Electrical Testing
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Tip of the Week: Power Quality, Part 4

Before you resort to buying equipment to address a harmonics problem, check the electrical distribution system voltage.

The subject of power quality is much wider than many people assume. Power quality is not about harmonics, though if you have excess harmonics, you have one type of power quality problem.

Before going out and buying fancy equipment aimed at handling a harmonics problem, do the following:

Check the electrical distribution system voltage. There are four voltages you should check before looking at anything else.

  1. Line-to-line RMS voltage for a balanced condition. Where you find voltage imbalances, you will need to plan for correction as soon as you have the downtime to do so.
  2. Line-to-ground RMS voltage for a balanced condition. Correct as soon as you can.
  3. Line-to-line voltage transients greater than twice rated or nominal RMS input line voltage. This indicates a need for TVSS and surge device system engineering.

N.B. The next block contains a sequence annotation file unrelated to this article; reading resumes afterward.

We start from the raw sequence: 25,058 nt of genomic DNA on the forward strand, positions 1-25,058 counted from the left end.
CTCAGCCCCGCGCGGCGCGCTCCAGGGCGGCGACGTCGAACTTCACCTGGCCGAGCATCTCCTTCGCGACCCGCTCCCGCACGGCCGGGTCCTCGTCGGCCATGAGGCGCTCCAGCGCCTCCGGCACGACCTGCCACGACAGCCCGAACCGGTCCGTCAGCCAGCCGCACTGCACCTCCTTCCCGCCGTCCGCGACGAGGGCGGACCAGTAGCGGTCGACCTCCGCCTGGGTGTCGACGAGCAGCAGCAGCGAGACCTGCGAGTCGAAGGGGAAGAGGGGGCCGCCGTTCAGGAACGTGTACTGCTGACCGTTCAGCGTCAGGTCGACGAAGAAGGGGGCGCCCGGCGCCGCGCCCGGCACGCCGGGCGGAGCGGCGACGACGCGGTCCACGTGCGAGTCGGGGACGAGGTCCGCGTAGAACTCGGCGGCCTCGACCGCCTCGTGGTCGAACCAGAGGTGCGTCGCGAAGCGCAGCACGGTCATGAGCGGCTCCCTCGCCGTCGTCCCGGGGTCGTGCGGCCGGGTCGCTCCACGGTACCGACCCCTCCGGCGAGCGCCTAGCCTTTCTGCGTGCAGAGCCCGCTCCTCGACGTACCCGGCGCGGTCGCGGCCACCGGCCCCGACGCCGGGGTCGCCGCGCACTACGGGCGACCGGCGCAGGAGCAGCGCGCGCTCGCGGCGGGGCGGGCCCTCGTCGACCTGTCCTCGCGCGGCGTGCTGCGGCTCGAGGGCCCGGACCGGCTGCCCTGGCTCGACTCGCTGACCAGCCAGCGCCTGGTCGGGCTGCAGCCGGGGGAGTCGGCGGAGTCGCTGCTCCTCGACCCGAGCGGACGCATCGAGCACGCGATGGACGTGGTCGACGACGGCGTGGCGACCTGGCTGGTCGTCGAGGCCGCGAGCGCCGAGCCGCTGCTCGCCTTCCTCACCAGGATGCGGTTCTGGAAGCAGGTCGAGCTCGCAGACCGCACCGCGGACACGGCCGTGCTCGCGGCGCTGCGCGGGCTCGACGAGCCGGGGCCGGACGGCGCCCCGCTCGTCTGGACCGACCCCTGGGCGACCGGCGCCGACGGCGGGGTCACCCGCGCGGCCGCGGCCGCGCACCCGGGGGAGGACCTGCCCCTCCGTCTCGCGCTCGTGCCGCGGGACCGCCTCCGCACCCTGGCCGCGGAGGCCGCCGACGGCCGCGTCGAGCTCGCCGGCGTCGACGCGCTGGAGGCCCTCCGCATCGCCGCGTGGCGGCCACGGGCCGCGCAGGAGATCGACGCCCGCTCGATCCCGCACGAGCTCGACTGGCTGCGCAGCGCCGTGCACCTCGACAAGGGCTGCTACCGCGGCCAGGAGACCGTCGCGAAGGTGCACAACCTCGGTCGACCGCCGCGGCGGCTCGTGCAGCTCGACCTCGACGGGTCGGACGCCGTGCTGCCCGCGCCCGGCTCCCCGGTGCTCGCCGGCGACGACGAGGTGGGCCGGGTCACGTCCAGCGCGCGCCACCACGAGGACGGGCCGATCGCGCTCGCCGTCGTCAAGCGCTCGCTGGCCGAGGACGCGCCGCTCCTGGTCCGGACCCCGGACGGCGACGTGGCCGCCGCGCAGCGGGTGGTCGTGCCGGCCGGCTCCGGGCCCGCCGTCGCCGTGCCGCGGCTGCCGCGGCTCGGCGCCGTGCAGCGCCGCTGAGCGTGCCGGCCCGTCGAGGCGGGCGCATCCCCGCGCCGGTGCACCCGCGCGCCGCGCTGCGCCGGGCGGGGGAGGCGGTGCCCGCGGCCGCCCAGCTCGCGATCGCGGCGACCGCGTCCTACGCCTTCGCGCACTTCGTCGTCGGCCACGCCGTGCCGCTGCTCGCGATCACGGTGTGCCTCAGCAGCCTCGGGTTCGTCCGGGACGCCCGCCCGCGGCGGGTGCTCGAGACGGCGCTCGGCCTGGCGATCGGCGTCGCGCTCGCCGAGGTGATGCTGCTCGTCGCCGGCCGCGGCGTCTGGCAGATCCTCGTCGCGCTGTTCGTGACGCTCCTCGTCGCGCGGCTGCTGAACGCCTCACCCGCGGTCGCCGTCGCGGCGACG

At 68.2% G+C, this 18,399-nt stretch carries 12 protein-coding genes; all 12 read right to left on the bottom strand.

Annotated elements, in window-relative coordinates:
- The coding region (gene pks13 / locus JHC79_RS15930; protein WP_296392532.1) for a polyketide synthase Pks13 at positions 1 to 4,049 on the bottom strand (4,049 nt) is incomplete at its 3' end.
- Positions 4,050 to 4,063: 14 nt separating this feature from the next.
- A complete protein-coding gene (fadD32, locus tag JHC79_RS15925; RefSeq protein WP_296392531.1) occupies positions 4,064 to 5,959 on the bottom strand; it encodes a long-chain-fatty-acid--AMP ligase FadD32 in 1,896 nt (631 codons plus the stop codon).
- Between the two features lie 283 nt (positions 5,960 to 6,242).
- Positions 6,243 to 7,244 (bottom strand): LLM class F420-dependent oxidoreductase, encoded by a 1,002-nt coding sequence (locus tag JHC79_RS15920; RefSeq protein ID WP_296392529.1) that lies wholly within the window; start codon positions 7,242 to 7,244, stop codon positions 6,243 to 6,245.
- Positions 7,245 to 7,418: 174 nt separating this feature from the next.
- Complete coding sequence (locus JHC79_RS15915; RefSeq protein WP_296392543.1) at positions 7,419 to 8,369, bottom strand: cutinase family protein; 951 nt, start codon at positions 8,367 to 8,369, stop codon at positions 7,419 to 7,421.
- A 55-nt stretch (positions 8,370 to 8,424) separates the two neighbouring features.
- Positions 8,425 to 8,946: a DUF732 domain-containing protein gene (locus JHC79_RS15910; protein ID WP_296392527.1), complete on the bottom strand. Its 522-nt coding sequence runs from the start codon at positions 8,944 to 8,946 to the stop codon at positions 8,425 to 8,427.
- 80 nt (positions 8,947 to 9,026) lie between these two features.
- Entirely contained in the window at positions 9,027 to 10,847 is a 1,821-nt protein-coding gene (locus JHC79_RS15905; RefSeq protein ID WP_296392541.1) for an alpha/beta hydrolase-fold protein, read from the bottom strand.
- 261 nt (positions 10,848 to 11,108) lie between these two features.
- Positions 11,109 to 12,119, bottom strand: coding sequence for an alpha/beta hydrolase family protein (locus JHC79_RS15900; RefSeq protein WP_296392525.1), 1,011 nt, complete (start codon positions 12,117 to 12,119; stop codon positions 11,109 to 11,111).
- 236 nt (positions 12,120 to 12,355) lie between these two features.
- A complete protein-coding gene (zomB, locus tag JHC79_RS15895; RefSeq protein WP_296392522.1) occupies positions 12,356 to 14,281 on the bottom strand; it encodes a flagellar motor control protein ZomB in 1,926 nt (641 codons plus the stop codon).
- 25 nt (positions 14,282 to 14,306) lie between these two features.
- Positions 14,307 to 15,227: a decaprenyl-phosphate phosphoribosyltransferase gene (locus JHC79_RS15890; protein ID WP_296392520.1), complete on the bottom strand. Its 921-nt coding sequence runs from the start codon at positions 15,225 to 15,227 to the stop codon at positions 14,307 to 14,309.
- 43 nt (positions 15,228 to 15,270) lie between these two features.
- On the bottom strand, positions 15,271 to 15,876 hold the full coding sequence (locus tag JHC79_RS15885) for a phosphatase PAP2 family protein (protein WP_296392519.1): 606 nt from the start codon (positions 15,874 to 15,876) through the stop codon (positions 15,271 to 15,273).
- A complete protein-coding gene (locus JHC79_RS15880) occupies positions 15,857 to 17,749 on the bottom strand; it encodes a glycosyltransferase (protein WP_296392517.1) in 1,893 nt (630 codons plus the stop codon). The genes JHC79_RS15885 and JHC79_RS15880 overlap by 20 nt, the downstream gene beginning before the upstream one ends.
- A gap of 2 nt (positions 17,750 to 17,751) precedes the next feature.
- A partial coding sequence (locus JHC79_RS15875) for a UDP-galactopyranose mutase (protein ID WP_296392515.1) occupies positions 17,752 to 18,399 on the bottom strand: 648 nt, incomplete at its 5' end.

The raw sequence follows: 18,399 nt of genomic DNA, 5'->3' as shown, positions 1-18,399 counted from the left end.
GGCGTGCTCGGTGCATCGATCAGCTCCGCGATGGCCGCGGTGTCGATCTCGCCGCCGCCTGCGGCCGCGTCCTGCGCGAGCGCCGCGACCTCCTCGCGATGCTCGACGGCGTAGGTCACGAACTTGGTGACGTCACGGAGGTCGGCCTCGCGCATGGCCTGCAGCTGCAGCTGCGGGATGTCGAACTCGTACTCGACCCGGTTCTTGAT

4. Line-to-ground voltage transients greater than three times the rated or nominal RMS voltage with a time duration greater than 1 millisecond.

Next, review your system to see if it is adequate for the demands being placed upon it. Correcting inadequacies at this point typically corrects one or more power quality problems. For example, changes since construction have resulted in several overloaded transformers. As a consequence, the waveforms are chopped.

Review all transformers, panels, wiring, and breakers to determine if they are sufficient for the loads that have been added since these devices were installed.

Review single-phase loads (lighting, computers) to determine what level of harmonics already exists on a system before adding more non-linear loads.

Suppose you complete this work and harmonics are reduced, but you still have high rates of equipment failure? Is that the time to buy harmonics mitigation equipment?

It may be that you actually have more serious power quality problems than the harmonics. For example, you might have grossly distorted waveforms on several branch circuits.

This is where you should probably call in a firm qualified to conduct a power quality analysis. Ask them what drawings and other documents they will need, and have those ready before the first site visit.

Once they’ve performed the analysis, they can advise you on what measures to take to fix the problems. That might include harmonics mitigation equipment or it might not.

 

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